Digital Pedagogy 2017 Recap

by Julia Polyck-O’Neill

What do Trap music (a regionally-specific subgenre of Southern hip hop that emerged from the Southern United States) and digital pedagogy have in common? Moreover, why is this intersection an important pedagogical consideration within the context of 21st century learning? When ethnographer Joycelyn A. Wilson took the stage as the closing plenary speaker of the 2017 Digital Pedagogy Institute (DPI) at Brock University, her audience was eager to discover how the Virginia Tech researcher and alumni fellow of the Harvard HipHop Archive brings music, social justice, and digital learning together. As it turns out, by combining her passion and knowledge of music (both as a scholar and industry insider) with community engagement and digital humanities in the classroom, Wilson is able to show students and researchers alike how bridging emerging research methods with popular culture and civic engagement allows for under-represented communities to find new relevance in their studies.

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Speaking the Languages of Digital Scholarship: Translating Data for the Yellow Nineties Personography

This post is part of an ongoing Digital Scholarship Ontario series which highlights the scholarship and teaching experiences of Ontario’s digital scholars.

by Alison Hedley

At DH@Guelph 2016, the topic of translation (specifically and broadly construed) became a recurring theme in panels, conversations, and in the TEI workshop on which I assisted for Dr. Jason Boyd. I’ve often thought that a fundamental challenge of undertaking humanities work with digital tools is one of language and translation. Lexical barriers can make knowledge and critical use of digital tools pretty daunting. Specific tools and types of data analysis have their own lexicons. Then there’s the lexicon of the media theorists, social critics, and computer scientists who have influenced humanities thinking about computers and their relationship to human cultures. And then there’s the practical and theoretical language of computing that shapes the everyday discourse of digital humanities scholars—words like flatten and nest; parse, granulate, and render; encode, make, and model. The language of specific humanities research fields adds another lexical layer to DH discourse—historical periods, textual genres, and critical paradigms.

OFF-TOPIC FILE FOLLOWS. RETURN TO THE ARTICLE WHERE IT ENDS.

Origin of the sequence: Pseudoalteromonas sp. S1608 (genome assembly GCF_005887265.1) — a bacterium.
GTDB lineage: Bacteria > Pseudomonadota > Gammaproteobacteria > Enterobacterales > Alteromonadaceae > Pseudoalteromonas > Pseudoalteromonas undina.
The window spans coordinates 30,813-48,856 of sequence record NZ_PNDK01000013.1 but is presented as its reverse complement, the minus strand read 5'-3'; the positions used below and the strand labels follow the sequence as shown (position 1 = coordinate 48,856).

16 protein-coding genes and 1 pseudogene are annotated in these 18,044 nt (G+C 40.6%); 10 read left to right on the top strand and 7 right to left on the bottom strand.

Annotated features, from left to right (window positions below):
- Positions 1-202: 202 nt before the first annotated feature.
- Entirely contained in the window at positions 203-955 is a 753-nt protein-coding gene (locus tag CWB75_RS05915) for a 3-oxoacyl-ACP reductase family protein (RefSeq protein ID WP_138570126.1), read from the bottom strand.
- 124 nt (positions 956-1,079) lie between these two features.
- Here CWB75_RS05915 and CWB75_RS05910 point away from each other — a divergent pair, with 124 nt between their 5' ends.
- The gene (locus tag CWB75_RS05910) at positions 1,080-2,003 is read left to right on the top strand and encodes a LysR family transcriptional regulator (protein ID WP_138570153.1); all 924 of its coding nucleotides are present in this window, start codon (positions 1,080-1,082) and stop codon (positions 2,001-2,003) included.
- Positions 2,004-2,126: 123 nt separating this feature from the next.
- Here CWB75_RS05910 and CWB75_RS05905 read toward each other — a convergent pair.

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Mapping CanLit and Austin Clarke

This post is part of an ongoing Digital Scholarship Ontario series which highlights the scholarship and teaching experiences of Ontario’s digital scholars.

by Paul Barrett

My current research is driven by the perplexing problem of trying to understand Austin Clarke’s marginalization in Canadian Literature. Clarke is one of our earliest, most prolific, and one of our most awarded authors. He has written 11 novels, many short stories, poetry collections, and his archives at McMaster (where I work) are extensive. Despite all this, however, there is very little scholarship on Clarke — even after winning major awards for The Origin of Waves and The Polished Hoe, Clarke’s writing still have not received much scholarly attention. My current research uses digital humanities research to explain this absence in Canadian literary scholarship and to offer new methods of interpreting Clarke’s work.

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Looking Back – Digital Pedagogy Institute 2015: Improving the Student Experience

by Paulina Rousseau

On August 19th – 21st 2015, the University of Toronto Scarborough (UTSC) Library, in collaboration with Brock University and Ryerson University, hosted the second iteration of the Digital Pedagogy Institute: Improving the Student Experience, at UTSC’s Instructional Center. (The third iteration of the conference was recently hosted by the University of Guelph in May, 2016.)

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